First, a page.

Introduction). James must examine the ethical codes and state laws to see if Lisa’s past actions warrant breaking confidentiality and the counselor-client trust. Confidentiality - Since “trust is a cornerstone of the counseling relationship” (ACA, 2005, Standard B. Introduction) and “confidentiality belongs to the clients” (AMHCA, 2000, Principle C.3), James would need strong reasons to disclose without Lisa’s consent. According to ACA Code of Ethics (2005) counselors are required to break confidentiality only “to protect clients or identified others from serious and foreseeable harm or when legal requirements demand that confidential information must be revealed” (Standard B.2.a). AMHCA’s (2000) ethics code states, “the protection of life, as in the case of suicidal or homicidal clients, exceeds the requirements of confidentiality” (Principle 3.C). James must also decide if there is a conflict between the codes and his state’s legal code. If there is a disagreement, the ACA (2005) ethics code urges James to commit to the ethical codes and actively work to bring the conflict towards a resolution (ACA, 2005, Standard H.1.b). Mmental health service providers are required to break confidentiality if there is evidence of child or vulnerable elder abuse or if the client communicates an explicit, immediate, and serious danger to self or to identified others. The ethics and legal codes require that James ascertain whether Lisa constitutes an immediate risk to herself or others. Cultural Competency- The ACA (2005) and AMHCA (2000) ethics codes ask that counselors be able to respect diversity and work with a wide variety of individuals (ACA, Preamble; AMHCA, Principle 2.E). Counselors must also be able to clearly communicate to all their clients, regardless of race or culture (ACA, 2005, Standard A.2.c). The client’s confidentiality and right to privacy is in danger if the counselor is unable to communicate in a cross-culturally sensitive manner (ACA, 2005, Standard B.1.a). According to the codes, counselors must ensure that they work competently across cultures with their clients (ACA, 2005, Standard A.2.c; AMHCA, 2000, Principle 1.E.). Since the ethics codes direct counselors to serve their clients within the boundaries of competence, counselors with multicultural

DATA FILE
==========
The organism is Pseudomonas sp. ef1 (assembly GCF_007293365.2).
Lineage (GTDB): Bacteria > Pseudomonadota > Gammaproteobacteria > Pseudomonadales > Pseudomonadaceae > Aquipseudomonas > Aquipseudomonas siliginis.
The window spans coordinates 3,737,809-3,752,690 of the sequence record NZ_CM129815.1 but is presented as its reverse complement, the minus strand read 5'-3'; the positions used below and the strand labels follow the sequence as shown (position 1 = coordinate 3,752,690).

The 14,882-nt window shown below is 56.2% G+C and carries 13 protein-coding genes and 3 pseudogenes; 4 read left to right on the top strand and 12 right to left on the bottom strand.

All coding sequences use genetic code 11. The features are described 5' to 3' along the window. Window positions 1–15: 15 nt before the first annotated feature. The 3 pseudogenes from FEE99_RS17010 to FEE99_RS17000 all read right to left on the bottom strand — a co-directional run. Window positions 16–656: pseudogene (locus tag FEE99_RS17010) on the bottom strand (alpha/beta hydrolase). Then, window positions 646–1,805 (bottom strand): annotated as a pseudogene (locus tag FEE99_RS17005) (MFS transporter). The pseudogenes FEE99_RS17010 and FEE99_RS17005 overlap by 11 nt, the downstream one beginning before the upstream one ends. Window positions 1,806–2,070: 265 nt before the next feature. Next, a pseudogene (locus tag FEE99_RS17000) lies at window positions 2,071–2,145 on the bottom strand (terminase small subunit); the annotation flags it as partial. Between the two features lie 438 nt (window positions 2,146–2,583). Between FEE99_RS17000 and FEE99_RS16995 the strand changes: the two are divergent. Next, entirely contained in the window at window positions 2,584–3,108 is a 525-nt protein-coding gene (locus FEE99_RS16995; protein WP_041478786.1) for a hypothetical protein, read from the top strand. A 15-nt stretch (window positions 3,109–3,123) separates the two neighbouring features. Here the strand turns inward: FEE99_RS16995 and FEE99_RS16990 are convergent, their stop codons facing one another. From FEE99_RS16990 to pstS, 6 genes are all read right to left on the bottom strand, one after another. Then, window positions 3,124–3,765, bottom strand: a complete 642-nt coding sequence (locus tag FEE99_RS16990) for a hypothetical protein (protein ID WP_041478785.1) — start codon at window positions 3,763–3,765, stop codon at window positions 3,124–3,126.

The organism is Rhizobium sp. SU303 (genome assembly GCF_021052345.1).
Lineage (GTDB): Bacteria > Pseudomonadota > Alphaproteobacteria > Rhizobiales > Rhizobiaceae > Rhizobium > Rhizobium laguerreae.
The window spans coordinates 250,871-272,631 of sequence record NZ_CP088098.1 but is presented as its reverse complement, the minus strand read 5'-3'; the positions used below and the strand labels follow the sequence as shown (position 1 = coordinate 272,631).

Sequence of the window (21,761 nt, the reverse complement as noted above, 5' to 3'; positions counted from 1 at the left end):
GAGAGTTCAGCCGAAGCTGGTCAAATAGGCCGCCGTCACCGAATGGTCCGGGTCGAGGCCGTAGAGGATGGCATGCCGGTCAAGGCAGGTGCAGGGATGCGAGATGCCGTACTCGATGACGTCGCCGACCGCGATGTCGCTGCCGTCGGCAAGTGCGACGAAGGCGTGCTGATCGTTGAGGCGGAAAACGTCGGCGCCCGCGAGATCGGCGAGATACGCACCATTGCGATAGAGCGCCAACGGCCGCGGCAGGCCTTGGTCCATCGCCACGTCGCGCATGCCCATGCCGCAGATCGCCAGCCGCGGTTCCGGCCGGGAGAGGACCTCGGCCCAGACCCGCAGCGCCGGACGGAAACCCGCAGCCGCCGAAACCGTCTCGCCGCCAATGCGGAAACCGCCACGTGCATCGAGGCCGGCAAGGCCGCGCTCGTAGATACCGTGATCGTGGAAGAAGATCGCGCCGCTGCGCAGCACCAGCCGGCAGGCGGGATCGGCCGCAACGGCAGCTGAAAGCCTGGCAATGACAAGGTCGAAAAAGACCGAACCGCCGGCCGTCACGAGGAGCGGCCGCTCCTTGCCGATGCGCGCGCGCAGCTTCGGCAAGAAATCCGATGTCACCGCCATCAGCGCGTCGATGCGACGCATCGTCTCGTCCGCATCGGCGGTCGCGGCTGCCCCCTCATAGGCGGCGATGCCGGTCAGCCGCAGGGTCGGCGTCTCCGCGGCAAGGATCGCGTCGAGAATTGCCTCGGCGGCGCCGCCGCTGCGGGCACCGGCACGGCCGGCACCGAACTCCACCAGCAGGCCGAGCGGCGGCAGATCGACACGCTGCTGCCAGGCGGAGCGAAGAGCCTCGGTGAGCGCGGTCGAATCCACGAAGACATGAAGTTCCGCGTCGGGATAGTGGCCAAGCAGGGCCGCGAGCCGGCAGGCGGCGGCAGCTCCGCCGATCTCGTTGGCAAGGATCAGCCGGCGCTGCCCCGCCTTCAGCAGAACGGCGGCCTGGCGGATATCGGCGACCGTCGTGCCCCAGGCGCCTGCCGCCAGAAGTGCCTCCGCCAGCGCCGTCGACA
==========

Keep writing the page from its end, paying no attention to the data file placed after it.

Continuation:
competency issues must learn the necessary skills and knowledge needed, before working with diverse clients (ACA, 2005, Standard C.2.a; AMHCA, 2000, Principle 7.C). Step Five: Search the Ethics Scholarship James’ fifth step is to consult the professional literature as it pertains to his ethical dilemma. A review of the literature provides more specific and concrete thinking about confidentiality, conflicts in the ethics codes and laws, and diversity than can possibly be covered in the ethical codes alone.